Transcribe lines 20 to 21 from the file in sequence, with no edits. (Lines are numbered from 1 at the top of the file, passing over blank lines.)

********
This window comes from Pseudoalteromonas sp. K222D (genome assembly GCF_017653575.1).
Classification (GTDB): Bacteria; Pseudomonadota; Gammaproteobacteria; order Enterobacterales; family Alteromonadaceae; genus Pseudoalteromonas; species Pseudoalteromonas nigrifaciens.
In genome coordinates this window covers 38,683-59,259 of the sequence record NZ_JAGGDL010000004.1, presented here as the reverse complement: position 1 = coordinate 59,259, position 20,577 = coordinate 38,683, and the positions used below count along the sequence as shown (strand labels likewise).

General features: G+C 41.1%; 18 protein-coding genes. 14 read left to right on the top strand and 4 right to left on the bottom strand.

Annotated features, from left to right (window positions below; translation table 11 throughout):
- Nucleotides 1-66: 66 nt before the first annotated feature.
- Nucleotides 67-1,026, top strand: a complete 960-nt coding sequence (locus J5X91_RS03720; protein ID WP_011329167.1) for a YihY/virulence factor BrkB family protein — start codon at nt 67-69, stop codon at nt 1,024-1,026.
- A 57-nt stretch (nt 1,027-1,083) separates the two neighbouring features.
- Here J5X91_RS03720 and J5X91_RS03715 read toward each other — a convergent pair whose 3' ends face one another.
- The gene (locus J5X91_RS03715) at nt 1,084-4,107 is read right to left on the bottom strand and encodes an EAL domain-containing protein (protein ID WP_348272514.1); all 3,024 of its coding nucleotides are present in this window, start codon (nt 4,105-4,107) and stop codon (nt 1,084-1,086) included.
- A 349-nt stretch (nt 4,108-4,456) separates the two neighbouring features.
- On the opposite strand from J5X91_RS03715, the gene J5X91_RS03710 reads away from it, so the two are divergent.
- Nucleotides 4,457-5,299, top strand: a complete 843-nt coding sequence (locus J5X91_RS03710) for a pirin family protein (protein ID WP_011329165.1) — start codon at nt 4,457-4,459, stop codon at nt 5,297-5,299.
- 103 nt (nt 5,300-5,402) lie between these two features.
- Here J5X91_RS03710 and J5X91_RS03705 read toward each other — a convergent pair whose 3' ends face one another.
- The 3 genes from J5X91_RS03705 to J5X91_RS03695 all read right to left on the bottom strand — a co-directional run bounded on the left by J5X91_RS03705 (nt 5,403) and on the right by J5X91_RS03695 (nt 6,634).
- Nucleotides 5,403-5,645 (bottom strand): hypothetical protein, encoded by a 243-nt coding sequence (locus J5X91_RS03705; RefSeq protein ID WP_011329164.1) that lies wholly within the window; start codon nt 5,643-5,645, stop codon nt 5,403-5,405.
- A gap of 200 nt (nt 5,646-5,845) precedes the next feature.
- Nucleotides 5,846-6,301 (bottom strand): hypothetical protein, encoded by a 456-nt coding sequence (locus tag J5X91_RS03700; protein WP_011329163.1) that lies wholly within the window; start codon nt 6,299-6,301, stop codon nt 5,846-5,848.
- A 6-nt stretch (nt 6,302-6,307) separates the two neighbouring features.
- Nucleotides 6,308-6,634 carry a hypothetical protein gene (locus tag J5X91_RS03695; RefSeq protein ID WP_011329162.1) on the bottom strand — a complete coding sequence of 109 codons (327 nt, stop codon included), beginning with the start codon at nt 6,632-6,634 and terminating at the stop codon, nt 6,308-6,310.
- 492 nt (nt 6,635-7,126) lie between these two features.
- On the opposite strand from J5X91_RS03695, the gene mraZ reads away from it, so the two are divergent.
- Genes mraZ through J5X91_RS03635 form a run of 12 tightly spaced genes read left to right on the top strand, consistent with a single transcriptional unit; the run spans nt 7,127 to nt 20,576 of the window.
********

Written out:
- A 6-nt stretch (nt 6,302-6,307) separates the two neighbouring features.
- Nucleotides 6,308-6,634 carry a hypothetical protein gene (locus tag J5X91_RS03695; RefSeq protein ID WP_011329162.1) on the bottom strand — a complete coding sequence of 109 codons (327 nt, stop codon included), beginning with the start codon at nt 6,632-6,634 and terminating at the stop codon, nt 6,308-6,310.